Book Review: Software Project Survival Guide

Posted by mikeberry | Book Reviews,Leadership,Product Management,Project Management,SDLC Management | Thursday 29 November 2007 11:21 am

In Steve McConnell’s book, Software Project Survival Guide, he describes the foundation and procedures for managing a successful software development project.

Researching from NASA, IEEE, and some other industry giants like Grady Booch  and Tom Demarco, McConnell summarizes software development into six stages:

  1. Planning
  2. Design
  3. Construction
  4. Testing
  5. Release
  6. Wrap-up

McConnell also offers some great ideas like keeping a project history to record lessons learned and actual project data (time to completion, lines of code, etc.)

He talks about Quality Assurance practices and team development.  Interestingly enough, his book starts with a diagram and commentary on Maslow’s human needs heirachy, and how the needs of a software development group are similar.  He proposes a Bill of Rights for the project team, and a Bill or Rights for the customers.

He offers a project health quiz–allowing you to measure your project to see how probable it is at succeeding.

McConnell ends his book with a chapter on project do’s and don’t, borrowed from NASA.  These are:

Software Development Project Do’s:

  1. Create and follow a software development plan.
  2. Empower project personnel.
  3. Minimize the bureaucracy.
  4. Define the requirements baseline, and manage changes to it.
  5. Take periodic snapshots of project health and progress, and replan when necessary.
  6. Re-estimate system size, effort, and schedules periodically.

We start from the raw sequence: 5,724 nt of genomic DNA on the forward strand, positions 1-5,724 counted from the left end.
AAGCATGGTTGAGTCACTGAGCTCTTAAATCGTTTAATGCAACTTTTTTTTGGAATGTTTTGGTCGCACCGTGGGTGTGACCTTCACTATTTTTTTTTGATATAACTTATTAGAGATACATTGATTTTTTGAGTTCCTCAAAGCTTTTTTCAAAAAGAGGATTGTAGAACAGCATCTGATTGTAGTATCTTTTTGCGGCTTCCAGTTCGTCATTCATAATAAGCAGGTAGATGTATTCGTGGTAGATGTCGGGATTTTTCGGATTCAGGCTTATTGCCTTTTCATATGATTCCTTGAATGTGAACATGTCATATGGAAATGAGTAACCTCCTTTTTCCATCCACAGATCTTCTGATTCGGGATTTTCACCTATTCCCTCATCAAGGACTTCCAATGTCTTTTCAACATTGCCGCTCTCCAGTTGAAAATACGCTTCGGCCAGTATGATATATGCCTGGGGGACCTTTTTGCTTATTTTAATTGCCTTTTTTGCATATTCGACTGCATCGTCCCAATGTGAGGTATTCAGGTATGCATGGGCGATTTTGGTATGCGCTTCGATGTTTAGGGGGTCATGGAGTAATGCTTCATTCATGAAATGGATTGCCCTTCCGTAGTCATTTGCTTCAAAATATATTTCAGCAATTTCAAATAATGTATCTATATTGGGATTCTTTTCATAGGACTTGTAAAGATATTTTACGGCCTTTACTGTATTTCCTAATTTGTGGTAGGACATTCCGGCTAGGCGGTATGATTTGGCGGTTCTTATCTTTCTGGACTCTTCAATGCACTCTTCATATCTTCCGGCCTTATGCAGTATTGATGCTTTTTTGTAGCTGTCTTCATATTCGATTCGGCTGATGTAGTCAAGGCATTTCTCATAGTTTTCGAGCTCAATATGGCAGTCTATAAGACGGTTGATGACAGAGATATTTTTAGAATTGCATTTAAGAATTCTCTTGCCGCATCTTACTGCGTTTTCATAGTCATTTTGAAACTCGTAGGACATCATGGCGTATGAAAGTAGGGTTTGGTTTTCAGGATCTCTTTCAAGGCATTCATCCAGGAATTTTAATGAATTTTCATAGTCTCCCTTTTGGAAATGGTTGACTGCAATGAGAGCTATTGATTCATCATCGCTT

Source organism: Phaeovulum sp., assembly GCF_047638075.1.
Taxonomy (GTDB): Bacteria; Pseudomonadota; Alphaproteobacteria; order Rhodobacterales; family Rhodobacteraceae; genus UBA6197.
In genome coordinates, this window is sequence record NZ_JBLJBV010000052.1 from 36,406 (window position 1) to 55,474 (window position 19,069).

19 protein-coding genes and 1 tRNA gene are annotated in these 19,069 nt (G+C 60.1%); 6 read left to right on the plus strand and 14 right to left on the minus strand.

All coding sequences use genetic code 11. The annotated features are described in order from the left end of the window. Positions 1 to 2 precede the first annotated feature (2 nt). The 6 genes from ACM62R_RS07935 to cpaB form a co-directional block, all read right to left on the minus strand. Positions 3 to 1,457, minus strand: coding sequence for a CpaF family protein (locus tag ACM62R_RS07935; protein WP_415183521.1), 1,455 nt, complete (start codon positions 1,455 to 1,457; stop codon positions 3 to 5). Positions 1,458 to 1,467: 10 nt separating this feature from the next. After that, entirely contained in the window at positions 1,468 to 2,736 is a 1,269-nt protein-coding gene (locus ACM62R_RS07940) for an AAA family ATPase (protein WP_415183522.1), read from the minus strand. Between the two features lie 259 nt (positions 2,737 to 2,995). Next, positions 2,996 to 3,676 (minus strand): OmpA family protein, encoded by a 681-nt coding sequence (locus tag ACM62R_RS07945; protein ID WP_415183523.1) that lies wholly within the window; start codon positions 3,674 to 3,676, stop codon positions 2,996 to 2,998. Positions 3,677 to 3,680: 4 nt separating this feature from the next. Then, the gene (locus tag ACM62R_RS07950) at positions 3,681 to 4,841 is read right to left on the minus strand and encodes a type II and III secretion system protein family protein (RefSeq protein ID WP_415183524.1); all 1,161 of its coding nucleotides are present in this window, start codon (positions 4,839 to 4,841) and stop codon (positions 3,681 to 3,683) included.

7. Define and manage phase transitions.
  8. Foster a team spirit.

Software Development Project Don’ts:

  1. Don’t let team members work in an unsystematic way.
  2. Don’t set unreasonable goals.
  3. Don’t implement changes without assessing their impact and obtaining approval of the change board.
  4. Don’t gold-plate (don’t add features no customer asked for).
  5. Don’t over-staff, especially early in the project.
  6. Don’t assume that a schedule slip in the middle of a phase will be made up later.
  7. Don’t relax standards in order to cut costs or shorten a schedule.
  8. Don’t assume that a  large amount of documentation ensures success.

Overall, this is a great book for new software development managers, and software development mangers who have chosen SDLC, or other non-Agile development methods.  Published in 1998, this book came out before the Agile software development movement.  Regardless, it’s a good book to refer to occasionally.

Mike J Berry

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